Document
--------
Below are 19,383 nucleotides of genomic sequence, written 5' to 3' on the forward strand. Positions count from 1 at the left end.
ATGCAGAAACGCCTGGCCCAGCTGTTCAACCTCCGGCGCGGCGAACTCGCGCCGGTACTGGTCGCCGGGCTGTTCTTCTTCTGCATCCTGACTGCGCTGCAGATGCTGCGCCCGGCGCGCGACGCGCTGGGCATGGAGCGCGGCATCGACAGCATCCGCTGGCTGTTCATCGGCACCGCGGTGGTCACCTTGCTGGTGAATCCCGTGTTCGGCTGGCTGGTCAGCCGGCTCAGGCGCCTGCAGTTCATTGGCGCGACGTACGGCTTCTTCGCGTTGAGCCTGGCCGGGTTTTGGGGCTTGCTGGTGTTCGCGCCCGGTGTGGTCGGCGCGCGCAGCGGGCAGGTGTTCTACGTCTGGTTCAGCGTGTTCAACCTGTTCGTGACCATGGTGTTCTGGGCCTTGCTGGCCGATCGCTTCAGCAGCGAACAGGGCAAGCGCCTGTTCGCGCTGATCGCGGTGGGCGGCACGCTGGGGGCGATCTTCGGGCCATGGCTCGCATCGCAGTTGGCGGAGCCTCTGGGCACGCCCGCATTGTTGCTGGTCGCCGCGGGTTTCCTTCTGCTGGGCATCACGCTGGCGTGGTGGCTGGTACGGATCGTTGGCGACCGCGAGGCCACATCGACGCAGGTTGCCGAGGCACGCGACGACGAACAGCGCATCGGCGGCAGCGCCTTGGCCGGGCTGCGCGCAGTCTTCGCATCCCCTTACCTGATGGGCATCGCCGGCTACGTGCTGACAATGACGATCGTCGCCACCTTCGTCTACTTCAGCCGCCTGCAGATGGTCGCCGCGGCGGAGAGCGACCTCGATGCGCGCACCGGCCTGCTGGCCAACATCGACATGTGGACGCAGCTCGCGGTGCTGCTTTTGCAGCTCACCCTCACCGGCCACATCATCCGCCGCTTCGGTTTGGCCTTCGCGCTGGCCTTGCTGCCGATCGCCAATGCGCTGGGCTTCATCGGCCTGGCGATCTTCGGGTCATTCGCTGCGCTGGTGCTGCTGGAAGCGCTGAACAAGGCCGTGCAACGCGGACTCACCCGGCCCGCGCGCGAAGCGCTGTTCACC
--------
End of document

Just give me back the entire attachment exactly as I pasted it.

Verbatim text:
Below are 19,383 nucleotides of genomic sequence, written 5' to 3' on the forward strand. Positions count from 1 at the left end.
ATGCAGAAACGCCTGGCCCAGCTGTTCAACCTCCGGCGCGGCGAACTCGCGCCGGTACTGGTCGCCGGGCTGTTCTTCTTCTGCATCCTGACTGCGCTGCAGATGCTGCGCCCGGCGCGCGACGCGCTGGGCATGGAGCGCGGCATCGACAGCATCCGCTGGCTGTTCATCGGCACCGCGGTGGTCACCTTGCTGGTGAATCCCGTGTTCGGCTGGCTGGTCAGCCGGCTCAGGCGCCTGCAGTTCATTGGCGCGACGTACGGCTTCTTCGCGTTGAGCCTGGCCGGGTTTTGGGGCTTGCTGGTGTTCGCGCCCGGTGTGGTCGGCGCGCGCAGCGGGCAGGTGTTCTACGTCTGGTTCAGCGTGTTCAACCTGTTCGTGACCATGGTGTTCTGGGCCTTGCTGGCCGATCGCTTCAGCAGCGAACAGGGCAAGCGCCTGTTCGCGCTGATCGCGGTGGGCGGCACGCTGGGGGCGATCTTCGGGCCATGGCTCGCATCGCAGTTGGCGGAGCCTCTGGGCACGCCCGCATTGTTGCTGGTCGCCGCGGGTTTCCTTCTGCTGGGCATCACGCTGGCGTGGTGGCTGGTACGGATCGTTGGCGACCGCGAGGCCACATCGACGCAGGTTGCCGAGGCACGCGACGACGAACAGCGCATCGGCGGCAGCGCCTTGGCCGGGCTGCGCGCAGTCTTCGCATCCCCTTACCTGATGGGCATCGCCGGCTACGTGCTGACAATGACGATCGTCGCCACCTTCGTCTACTTCAGCCGCCTGCAGATGGTCGCCGCGGCGGAGAGCGACCTCGATGCGCGCACCGGCCTGCTGGCCAACATCGACATGTGGACGCAGCTCGCGGTGCTGCTTTTGCAGCTCACCCTCACCGGCCACATCATCCGCCGCTTCGGTTTGGCCTTCGCGCTGGCCTTGCTGCCGATCGCCAATGCGCTGGGCTTCATCGGCCTGGCGATCTTCGGGTCATTCGCTGCGCTGGTGCTGCTGGAAGCGCTGAACAAGGCCGTGCAACGCGGACTCACCCGGCCCGCGCGCGAAGCGCTGTTCACC